Getting Down with the Beatles
Stuck in a creative rut? Collapsing under the weight of seemingly endless papers? Or are you simply wondering how music can relate to writing? Here’s what you can learn from one of the best (song)writing duos of all time, former Beatles John Lennon and Paul McCartney.
When given a writing assignment, allow yourself some space for reflection, if you have the luxury. It took John Lennon several weeks to draft I am the Walrus before he found his muse.
“I had just these two lines on the typewriter,” he said,” and then about two weeks later I ran through and wrote another two lines, and then when I saw something after about four lines I just knocked the rest of it off. Then I had the whole verse or verse and a half and then sang it.”
Even for world-renowned writers, sometimes inspiration will hit when you least expect it. Keep an open mind.
Bounce ideas off of someone! Your roommate, your professor, your friends… you never know what someone else has to contribute. John Lennon and Paul McCartney wrote songs together for over ten years, and they’d tell one another when something worked and when it needed to be changed. John said once that Paul’s musicality really impacted his own songwriting, and in return, John helped Paul lyrically:
“[Paul would] say, ‘Well, why don’t you change that there? You’ve done that note 50 times in the song.’ You know, I’ll grab a note and ram it home. Then again, I’d be the one to figure out where to go with a song… a story that Paul would start.”
And Paul still works with John: the bassist recently said that when he finds himself with writers’ block, he tries to imagine what John Lennon would do:
“If I’m at a point where I go, ‘I’m not sure about this,’ I’ll throw it across the room to John. He’ll say, ‘You can’t go there, man.’ And I’ll say, ‘You’re quite right. How about this?’ ‘Yeah, that’s better.’ We’ll have a conversation. I don’t want to lose that.”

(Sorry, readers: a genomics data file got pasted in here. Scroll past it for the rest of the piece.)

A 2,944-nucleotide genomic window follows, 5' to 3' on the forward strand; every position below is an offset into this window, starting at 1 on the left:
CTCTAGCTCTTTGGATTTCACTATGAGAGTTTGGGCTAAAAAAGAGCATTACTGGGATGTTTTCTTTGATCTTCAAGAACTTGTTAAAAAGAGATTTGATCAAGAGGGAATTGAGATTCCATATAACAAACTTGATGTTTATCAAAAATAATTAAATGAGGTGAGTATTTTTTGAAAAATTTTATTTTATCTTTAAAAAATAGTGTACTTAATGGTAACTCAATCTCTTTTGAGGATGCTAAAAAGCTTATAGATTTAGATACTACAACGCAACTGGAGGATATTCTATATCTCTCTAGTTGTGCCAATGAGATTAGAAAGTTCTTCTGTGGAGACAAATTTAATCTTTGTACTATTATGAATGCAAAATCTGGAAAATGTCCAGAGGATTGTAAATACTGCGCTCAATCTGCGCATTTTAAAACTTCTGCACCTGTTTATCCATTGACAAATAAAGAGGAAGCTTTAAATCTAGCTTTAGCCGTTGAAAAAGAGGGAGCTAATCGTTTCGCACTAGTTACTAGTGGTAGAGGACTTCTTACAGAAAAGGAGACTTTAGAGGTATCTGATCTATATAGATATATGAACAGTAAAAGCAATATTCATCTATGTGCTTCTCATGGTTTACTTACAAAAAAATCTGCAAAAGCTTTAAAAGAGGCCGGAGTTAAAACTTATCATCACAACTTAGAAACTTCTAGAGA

So have a discussion—even with someone imaginary—whose opinion you respect.
Look to your prior work in your discipline for inspiration and encouragement.
“It’s funny,” John once said, “because while we’re recording we’re all aware and listening to our old records and we say, we’ll do one like The Word– make it like that – it never does turn out like that, but we’re always comparing and talking about the old albums – just checking up, what is it? like swatting up for the exam – just listening to everything.”
It’s important to review your past papers—you might get a sense of accomplishment in addition to some new ideas.
Accept that sometimes, some papers will be less interesting than others, and you might not feel proud of them. John Lennon experienced the same with particular songs:
“Good Morning, Good Morning, I was never proud of it. I just knocked it off to do a song.”
There will always be other papers. Just do your best!
“In the early days, we’d take things out for being banal, clichés, even chords we wouldn’t use because we thought they were clichés… going right back to the basics [has been a great release for all of us.] Like on Revolution I’m playing the guitar and I haven’t improved since I was last playing. But I dug it. It sounds the way I wanted it to sound.”
Have confidence in what you know. Don’t try to beef up your writing with unnecessary clichés or complex words that you wouldn’t normally use. That’s not to say you shouldn’t try to improve, but sometimes the best writing comes from you and you alone.
This is perhaps most important. John once said of The Beatles early days, “We knew what we wanted to be, but we didn’t know how to do it, in the studio. We didn’t have the knowledge or experience.” It sounds cliché, but it takes time to write well. Keep trying. The Writing Center has got your back. \m/
Read More: Paul McCartney Still Gets Songwriting Advice From John Lennon
Read more: John Lennon interview at Rolling Stone
–Sarah C, peer tutor